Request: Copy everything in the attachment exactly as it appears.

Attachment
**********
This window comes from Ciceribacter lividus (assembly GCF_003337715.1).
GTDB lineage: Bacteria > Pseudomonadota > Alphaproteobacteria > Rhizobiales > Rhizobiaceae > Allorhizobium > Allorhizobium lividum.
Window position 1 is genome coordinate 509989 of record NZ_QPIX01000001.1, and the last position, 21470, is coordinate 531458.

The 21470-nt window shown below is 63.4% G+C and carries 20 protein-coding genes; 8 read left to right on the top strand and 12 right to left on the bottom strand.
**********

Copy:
This window comes from Ciceribacter lividus (assembly GCF_003337715.1).
GTDB lineage: Bacteria > Pseudomonadota > Alphaproteobacteria > Rhizobiales > Rhizobiaceae > Allorhizobium > Allorhizobium lividum.
Window position 1 is genome coordinate 509989 of record NZ_QPIX01000001.1, and the last position, 21470, is coordinate 531458.

The 21470-nt window shown below is 63.4% G+C and carries 20 protein-coding genes; 8 read left to right on the top strand and 12 right to left on the bottom strand.